I noticed the upper diffuser was pulling away from the bumper cover. I figured the double-sided tape I had used was just old so bought some new 3M black tape yesterday. Removed the upper diffuser, cleaned it up and installed again. No pictures because it was just the same as before.
Today I stopped by a friend’s house and picked up the horn button he got for me from MATG 25. I couldn’t make it this year but I now have a memento.
I stopped by the dealer a few days ago and ordered the door weatherstripping because both of them had been damaged at the front from the windows going up too far. Picked up the passenger side today, the driver’s side doesn’t have a delivery date yet. I figure the restock is probably sitting on a ship off Long Beach so who knows when it will arrive?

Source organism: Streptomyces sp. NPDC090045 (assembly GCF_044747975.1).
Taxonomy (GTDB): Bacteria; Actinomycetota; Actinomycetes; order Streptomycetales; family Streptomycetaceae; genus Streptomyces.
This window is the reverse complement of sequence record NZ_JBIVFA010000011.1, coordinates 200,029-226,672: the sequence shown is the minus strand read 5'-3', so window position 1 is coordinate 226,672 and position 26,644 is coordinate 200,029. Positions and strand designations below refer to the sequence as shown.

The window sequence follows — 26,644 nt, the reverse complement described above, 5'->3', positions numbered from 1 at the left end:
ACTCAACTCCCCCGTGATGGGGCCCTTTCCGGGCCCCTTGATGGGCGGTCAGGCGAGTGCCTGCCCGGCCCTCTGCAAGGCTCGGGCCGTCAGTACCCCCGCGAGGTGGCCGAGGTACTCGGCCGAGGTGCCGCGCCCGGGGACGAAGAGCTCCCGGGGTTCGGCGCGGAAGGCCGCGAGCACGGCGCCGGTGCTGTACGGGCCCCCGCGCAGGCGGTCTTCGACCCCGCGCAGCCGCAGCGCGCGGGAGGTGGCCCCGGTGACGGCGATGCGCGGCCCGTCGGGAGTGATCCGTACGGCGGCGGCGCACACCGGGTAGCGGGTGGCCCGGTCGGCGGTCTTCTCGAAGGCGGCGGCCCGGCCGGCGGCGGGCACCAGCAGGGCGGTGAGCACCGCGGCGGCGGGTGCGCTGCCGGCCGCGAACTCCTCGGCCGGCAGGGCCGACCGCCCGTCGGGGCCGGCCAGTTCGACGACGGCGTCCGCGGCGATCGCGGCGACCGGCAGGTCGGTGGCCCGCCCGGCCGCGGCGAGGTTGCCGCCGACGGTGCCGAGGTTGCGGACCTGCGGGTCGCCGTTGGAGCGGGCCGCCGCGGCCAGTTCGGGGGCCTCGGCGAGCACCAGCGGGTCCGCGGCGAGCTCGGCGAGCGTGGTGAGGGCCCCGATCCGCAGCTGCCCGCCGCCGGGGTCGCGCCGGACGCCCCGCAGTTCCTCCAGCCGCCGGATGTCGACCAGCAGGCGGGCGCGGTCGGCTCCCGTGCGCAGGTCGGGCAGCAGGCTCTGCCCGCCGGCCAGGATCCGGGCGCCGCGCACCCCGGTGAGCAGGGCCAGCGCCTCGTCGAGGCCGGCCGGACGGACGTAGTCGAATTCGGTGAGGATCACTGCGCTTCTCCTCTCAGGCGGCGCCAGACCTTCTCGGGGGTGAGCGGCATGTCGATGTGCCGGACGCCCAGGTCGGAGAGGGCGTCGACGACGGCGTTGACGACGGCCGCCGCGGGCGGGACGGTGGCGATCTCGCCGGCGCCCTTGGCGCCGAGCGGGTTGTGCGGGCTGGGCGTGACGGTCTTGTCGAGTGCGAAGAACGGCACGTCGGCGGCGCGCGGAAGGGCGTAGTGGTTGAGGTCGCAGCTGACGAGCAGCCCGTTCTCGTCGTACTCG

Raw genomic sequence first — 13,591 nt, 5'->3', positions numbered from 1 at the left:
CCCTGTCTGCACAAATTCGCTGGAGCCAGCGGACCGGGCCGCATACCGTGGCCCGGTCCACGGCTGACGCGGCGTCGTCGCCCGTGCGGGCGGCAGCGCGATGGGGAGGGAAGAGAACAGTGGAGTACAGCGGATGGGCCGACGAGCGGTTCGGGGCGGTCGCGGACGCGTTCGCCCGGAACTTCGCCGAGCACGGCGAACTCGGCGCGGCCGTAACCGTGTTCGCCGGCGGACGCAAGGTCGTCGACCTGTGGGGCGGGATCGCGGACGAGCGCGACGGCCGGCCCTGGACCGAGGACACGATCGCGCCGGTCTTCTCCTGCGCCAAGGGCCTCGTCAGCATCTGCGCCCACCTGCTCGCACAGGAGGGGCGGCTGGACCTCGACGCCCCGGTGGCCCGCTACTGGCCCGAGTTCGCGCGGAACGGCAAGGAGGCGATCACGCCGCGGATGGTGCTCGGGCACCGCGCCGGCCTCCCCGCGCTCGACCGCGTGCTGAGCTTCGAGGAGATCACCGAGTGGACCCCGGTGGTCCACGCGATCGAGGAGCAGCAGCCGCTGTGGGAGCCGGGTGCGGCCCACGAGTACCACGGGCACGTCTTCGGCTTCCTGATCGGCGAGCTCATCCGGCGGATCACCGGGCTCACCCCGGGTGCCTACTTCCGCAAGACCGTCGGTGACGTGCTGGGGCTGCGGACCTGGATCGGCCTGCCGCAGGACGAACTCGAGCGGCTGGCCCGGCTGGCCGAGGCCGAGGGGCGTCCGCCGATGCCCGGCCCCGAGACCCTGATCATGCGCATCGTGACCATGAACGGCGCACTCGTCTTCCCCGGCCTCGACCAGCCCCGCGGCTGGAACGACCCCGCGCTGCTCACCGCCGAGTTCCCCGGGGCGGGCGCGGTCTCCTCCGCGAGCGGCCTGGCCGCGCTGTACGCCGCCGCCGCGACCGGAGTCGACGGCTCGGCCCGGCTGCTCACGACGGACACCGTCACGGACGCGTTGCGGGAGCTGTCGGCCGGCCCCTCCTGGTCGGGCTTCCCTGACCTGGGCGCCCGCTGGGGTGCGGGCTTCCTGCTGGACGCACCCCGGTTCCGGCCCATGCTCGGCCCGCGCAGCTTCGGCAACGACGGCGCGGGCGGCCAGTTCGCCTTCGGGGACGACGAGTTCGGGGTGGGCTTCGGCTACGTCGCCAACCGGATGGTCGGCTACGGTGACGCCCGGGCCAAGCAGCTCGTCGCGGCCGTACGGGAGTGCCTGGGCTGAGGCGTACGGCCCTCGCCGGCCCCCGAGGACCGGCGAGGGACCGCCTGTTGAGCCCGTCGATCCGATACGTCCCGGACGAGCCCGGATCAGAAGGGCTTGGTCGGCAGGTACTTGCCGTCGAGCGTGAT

A few days ago I decided I needed to make sure I hadn’t left the wideband output offset when I initially installed it. I couldn’t find the connection cable so ordered another one. Once that came in I removed the gauge thinking that all I needed to power the gauge was the connection cable. WRONG! So I had to put that back in place and connect the cable once the power was restored. As it turned out I had removed the offset but it was good to confirm that.
Yesterday the dealer called to say the other weatherstripping piece had arrived. I was wrong, the first one that showed up was the driver’s side and this was the passenger side. Reason I was wrong is because the larger part number is for the driver’s side (go figure). Here are the part numbers you want if doing this: